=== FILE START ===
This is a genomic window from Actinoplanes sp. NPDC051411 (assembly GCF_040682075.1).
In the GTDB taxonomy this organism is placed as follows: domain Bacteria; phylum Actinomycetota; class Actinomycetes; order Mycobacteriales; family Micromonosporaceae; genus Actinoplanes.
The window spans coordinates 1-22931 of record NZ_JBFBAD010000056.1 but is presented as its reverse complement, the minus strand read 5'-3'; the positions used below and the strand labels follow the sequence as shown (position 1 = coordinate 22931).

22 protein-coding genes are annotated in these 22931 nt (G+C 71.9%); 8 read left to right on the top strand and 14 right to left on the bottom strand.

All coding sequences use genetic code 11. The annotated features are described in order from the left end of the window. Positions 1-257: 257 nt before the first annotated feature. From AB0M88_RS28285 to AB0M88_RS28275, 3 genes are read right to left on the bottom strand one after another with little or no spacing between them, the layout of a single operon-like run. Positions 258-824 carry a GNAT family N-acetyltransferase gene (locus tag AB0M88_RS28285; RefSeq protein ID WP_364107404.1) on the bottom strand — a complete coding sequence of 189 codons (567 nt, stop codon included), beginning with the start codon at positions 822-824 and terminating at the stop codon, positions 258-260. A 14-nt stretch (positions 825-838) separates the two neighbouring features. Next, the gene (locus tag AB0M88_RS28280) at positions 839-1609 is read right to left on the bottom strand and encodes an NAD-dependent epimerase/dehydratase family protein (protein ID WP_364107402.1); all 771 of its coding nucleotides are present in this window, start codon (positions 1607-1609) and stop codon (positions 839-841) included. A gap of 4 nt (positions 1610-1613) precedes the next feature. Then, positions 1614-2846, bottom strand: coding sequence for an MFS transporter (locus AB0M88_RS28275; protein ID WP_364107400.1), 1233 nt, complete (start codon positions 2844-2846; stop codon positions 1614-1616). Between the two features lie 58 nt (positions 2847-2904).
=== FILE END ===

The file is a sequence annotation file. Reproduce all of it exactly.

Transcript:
This is a genomic window from Actinoplanes sp. NPDC051411 (assembly GCF_040682075.1).
In the GTDB taxonomy this organism is placed as follows: domain Bacteria; phylum Actinomycetota; class Actinomycetes; order Mycobacteriales; family Micromonosporaceae; genus Actinoplanes.
The window spans coordinates 1-22931 of record NZ_JBFBAD010000056.1 but is presented as its reverse complement, the minus strand read 5'-3'; the positions used below and the strand labels follow the sequence as shown (position 1 = coordinate 22931).

22 protein-coding genes are annotated in these 22931 nt (G+C 71.9%); 8 read left to right on the top strand and 14 right to left on the bottom strand.

All coding sequences use genetic code 11. The annotated features are described in order from the left end of the window. Positions 1-257: 257 nt before the first annotated feature. From AB0M88_RS28285 to AB0M88_RS28275, 3 genes are read right to left on the bottom strand one after another with little or no spacing between them, the layout of a single operon-like run. Positions 258-824 carry a GNAT family N-acetyltransferase gene (locus tag AB0M88_RS28285; RefSeq protein ID WP_364107404.1) on the bottom strand — a complete coding sequence of 189 codons (567 nt, stop codon included), beginning with the start codon at positions 822-824 and terminating at the stop codon, positions 258-260. A 14-nt stretch (positions 825-838) separates the two neighbouring features. Next, the gene (locus tag AB0M88_RS28280) at positions 839-1609 is read right to left on the bottom strand and encodes an NAD-dependent epimerase/dehydratase family protein (protein ID WP_364107402.1); all 771 of its coding nucleotides are present in this window, start codon (positions 1607-1609) and stop codon (positions 839-841) included. A gap of 4 nt (positions 1610-1613) precedes the next feature. Then, positions 1614-2846, bottom strand: coding sequence for an MFS transporter (locus AB0M88_RS28275; protein ID WP_364107400.1), 1233 nt, complete (start codon positions 2844-2846; stop codon positions 1614-1616). Between the two features lie 58 nt (positions 2847-2904).